THE Asian century is nigh upon us, with the inexorable march of economic powerhouses such as China, India – and to a smaller but no less significant extent, Indonesia – well underway, public policy mandarin Kishore Mahbubani said on Saturday.
And the rise of the Asian society to the pre-eminent influence of the US and Europe in past centuries is yet unassailable, said Professor Mahbubani, a former diplomat and dean of the Lee Kuan Yew School of Public Policy, a postgraduate school at the National University of Singapore.
He was delivering the keynote address at a retirement seminar jointly organised by The Business Times and Aggregate Asset Management.
“For more than 1,800 of the last 2,000 years, China and India were always the two largest economies in the world . . . the past 200 years have been a major historical aberration,” the professor said.
“It’s perfectly natural for China, India to resume their places . . . all aberrations come to a natural end.”
China, in particular, has the ability to outstrip the economic might of the US – for decades the largest economy in the world – by as soon as 2030, Prof Mahbubani said.
He cited a PwC report from February last year, which said that by 2030, China’s economy would be the largest in the world – on the basis of gross domestic product at a purchasing power parity scale – at US$36.1 trillion, compared to US$25.5 trillion for the US (in second place).
In 2014, the same figures stood at US17.6 trillion for China and US$17.4 trillion for the US, the PwC report found.
Fast forward another two decades, and the dynamics could yet shift further to Asia; in 2050, China and India could be the two largest economies in the world, the report found.
Yet, the elephant in the room is also the one that could derail the steadfast march of China – and Asia’s – economic progress: tensions in the South China Sea. China, Vietnam, the Philippines, Taiwan, Malaysia and Brunei all have competing claims, and the landmark ruling by an arbitration tribunal at The Hague (which rejected every argument that China made) in mid-July has done little to quell the tensions.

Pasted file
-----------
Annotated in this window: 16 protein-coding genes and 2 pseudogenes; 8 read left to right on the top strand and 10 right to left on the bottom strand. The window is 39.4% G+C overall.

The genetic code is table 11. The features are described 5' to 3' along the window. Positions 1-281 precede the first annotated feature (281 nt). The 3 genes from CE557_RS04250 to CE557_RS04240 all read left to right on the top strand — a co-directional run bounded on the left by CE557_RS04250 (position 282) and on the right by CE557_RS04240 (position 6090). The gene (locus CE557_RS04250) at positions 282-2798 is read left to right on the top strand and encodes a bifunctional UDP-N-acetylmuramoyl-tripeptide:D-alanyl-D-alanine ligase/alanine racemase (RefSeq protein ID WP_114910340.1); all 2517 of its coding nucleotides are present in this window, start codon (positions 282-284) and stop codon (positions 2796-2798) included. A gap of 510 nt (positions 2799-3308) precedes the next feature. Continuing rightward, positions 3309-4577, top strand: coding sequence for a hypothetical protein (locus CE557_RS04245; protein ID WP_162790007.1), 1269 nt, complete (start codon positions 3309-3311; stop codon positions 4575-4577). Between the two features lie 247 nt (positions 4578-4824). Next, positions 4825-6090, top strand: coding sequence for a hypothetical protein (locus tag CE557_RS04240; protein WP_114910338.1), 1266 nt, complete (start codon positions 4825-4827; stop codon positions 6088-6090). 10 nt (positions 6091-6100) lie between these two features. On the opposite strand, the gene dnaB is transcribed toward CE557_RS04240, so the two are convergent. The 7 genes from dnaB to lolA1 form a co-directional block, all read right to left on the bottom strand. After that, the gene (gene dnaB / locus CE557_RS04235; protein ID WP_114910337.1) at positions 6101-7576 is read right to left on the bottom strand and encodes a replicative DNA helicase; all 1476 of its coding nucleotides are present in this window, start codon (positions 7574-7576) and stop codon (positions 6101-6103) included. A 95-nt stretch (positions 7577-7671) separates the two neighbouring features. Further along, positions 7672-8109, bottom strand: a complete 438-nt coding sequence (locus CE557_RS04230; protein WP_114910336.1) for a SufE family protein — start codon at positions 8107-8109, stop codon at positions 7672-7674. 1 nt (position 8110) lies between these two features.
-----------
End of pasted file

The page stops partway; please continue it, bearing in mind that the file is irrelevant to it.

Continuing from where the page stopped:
But Prof Mahbubani – who has met many senior Chinese policymakers over the years – noted that the bubbling tensions are unlikely to develop into full-blown conflict.
He said drily: “If you read the papers, most people believe that the biggest flashpoint in the world is (in our region), and that China and ASEAN are about to go to war over the South China Sea.
“It could happen; accidents do happen and it’s conceivable that a shooting match between China and the Philippines, between China and Vietnam could take place, but I’ll take bets with you – it won’t happen.”
The reason for that, Prof Mahbubani espoused, is that “the Chinese realise the stupidest thing they can do” is to go to war, as the worst thing for China would be an effort for containment by the US.
“If there’s a major conflict in the region, that will be a major geopolitical gift to the US, as it . . . would clearly embarrass China, he added. “It’s in their national interest to not have a conflict in the South China Sea . . . and with no war, ASEAN will benefit as well” and the “Asian century is here to stay”.
Indeed, if any Asian city has the capacity to emerge as the “capital city” of the Asian century – in the vein of New York and London – it would be our Little Red Dot, Prof Mahbubani said.
“We are the only city in Asia where the four major civilisation strains can sit comfortably together, live in peace together and can work together.”
Yet, to be able to take on the gilded mantle will require a “boldness of (vision) and a much higher degree of ambition than most Singaporeans have”, Prof Mahbubani said, calling the Singapore-foreigner divide the “biggest existential challenge that Singapore faces today”.
He added: “If (we) want to become a global city, you have got to maintain this open stream and be open for the world to come to you.
“If Singapore can achieve this, then great times are ahead.”